Hi! I am a pre-med student at Cleveland State University. I currently have a bachelors degree in psychology and working towards a second degree in health sciences with plans on matriculation to medical school in 2018.
I have been tutoring since I was 14 years old. I have worked with all ages from elementary school up through college.
Throughout my journey to medical school I have taken an abundance of science classes (biology, biochemistry, general and organic chemistry, as well as physics). During this process I have experimented with different learning and studying styles to help myself excel in each class which has also helped me with students that I tutor. The understanding of different types of learning has allowed me to deliver instruction to others on the most personalized level possible.
Undergraduate Degree: Cleveland State University - Bachelors, Psychology
Graduate Degree: Cleveland State University - Current Grad Student, Health sciences and pre-medicine
Studying for the MCAT, listening to music, spending time with my children, family and friends
Anatomy & Physiology
Elementary School Math
Elementary School Science
High School Biology
High School Chemistry
ISEE-Lower Level Mathematics Achievement
ISEE-Lower Level Quantitative Reasoning
ISEE-Middle Level Mathematics Achievement
ISEE-Middle Level Quantitative Reasoning
ISEE-Upper Level Mathematics Achievement
Middle School Science
What is your teaching philosophy?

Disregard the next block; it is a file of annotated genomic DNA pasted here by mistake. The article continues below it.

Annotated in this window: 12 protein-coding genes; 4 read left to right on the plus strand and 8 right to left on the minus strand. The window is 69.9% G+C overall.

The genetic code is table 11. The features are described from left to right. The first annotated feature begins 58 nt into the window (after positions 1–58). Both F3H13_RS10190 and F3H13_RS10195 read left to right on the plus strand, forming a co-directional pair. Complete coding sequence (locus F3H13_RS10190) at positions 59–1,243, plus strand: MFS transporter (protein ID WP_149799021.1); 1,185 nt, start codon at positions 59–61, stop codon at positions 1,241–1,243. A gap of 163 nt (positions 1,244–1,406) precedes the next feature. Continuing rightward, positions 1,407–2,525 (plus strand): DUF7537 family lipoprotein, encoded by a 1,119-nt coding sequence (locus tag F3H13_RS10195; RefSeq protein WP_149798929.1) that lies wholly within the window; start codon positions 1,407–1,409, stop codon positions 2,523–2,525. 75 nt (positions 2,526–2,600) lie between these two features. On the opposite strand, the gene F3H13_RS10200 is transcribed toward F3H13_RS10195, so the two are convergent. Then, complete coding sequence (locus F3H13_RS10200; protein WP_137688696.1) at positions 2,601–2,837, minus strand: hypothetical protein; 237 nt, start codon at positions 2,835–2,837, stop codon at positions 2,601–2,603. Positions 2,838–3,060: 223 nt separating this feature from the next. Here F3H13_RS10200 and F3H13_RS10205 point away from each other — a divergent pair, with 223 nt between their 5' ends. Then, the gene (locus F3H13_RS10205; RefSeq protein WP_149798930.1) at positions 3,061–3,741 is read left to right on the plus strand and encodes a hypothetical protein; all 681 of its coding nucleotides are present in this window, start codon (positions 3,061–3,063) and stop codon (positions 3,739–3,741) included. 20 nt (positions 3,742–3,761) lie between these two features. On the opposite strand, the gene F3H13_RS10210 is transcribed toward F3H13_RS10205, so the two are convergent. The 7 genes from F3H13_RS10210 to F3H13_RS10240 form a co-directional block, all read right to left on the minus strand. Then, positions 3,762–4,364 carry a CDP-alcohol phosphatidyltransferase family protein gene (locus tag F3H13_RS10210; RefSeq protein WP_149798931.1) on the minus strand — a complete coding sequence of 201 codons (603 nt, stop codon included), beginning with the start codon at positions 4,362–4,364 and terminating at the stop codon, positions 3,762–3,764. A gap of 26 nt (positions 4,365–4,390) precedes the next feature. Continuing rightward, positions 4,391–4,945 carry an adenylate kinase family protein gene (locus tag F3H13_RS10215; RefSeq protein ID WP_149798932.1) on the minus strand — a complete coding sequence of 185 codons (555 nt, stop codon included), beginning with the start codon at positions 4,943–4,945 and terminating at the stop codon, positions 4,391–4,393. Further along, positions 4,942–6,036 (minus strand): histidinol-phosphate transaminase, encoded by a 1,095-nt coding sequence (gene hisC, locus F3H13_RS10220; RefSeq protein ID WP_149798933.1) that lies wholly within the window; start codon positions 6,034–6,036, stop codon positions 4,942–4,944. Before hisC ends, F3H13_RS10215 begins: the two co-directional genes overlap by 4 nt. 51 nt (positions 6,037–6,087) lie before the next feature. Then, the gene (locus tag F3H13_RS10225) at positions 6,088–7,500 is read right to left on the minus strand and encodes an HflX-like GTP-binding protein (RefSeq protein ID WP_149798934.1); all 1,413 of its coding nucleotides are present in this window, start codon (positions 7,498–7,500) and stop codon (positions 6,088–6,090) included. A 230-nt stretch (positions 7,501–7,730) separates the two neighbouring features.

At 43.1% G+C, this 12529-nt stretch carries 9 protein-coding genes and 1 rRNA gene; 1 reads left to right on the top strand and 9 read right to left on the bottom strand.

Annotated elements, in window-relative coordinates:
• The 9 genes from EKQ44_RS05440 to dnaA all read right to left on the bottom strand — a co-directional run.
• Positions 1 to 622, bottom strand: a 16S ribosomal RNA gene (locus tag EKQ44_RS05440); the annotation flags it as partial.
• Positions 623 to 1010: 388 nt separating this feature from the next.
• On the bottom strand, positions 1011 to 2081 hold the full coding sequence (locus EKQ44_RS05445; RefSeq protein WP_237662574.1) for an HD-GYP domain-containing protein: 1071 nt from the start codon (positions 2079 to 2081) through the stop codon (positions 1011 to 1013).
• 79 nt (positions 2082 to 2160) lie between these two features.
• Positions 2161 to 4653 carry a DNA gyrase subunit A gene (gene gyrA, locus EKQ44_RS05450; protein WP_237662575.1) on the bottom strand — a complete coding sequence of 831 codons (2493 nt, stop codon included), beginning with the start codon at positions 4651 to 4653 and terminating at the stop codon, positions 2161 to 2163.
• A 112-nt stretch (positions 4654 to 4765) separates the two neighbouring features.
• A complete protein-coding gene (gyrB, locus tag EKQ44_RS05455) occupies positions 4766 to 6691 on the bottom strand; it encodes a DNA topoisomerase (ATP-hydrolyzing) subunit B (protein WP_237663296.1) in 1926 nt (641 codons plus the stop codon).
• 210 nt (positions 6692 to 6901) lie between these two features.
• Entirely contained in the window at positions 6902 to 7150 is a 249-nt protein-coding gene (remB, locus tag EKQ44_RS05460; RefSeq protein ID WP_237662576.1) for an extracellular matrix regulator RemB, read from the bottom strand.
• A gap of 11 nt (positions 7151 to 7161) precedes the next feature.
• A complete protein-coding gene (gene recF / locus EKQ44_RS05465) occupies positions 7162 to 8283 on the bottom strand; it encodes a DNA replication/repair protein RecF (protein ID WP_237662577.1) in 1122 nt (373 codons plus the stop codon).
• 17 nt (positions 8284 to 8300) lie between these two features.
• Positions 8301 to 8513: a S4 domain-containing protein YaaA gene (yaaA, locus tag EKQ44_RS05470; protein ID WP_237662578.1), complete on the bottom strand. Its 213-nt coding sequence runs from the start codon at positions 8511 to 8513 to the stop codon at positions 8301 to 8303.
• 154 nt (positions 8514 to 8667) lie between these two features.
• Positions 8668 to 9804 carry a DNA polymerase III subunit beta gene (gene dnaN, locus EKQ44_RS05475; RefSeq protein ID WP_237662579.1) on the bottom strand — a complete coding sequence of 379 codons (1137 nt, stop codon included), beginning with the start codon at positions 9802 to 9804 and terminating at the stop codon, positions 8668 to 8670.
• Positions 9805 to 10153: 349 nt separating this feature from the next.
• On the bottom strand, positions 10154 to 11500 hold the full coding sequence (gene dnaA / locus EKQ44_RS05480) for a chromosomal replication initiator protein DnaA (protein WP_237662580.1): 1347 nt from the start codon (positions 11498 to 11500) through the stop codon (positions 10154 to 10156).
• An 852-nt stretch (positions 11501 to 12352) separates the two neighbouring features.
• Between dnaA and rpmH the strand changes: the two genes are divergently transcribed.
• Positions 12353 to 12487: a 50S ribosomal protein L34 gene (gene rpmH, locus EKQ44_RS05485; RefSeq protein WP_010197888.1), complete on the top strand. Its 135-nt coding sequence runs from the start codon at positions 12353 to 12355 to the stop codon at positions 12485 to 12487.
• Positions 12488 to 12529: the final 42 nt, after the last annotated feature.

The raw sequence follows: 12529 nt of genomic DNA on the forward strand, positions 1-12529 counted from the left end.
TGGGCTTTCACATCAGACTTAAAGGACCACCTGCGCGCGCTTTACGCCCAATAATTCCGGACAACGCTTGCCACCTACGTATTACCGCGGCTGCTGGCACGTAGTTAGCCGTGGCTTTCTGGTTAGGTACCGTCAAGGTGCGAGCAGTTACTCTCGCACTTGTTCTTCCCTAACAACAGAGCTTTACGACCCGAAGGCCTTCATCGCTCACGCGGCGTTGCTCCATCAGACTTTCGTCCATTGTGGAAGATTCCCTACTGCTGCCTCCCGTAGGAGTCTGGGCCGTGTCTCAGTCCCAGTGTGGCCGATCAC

My teaching philosophy ties first into love of learning and wanting to spread that feeling on to others. My goal in doing this is to realize that not everyone learns the same (some may require further verbal explanation, while others may need examples that can visually be seen or imagined). Determining the student's learning style is the first obstacle to overcome. At that point, the material is better delivered and some of that initial frustration with the subject at hand dissipates. I find it handy to explain a subject in as many ways as possible through simple explanation, analogy, and visuals (if applicable), and after that moving on to multiple practice problems or scenarios. After the student has achieved mastery at that, it has proved beneficial to have them explain the subject to me, in a sort of role reversal, and to make a few questions of their own. By becoming "the teacher" of the subject they had issues with, they gain a sense of confidence and have hopefully come to appreciate what they have learned in the process!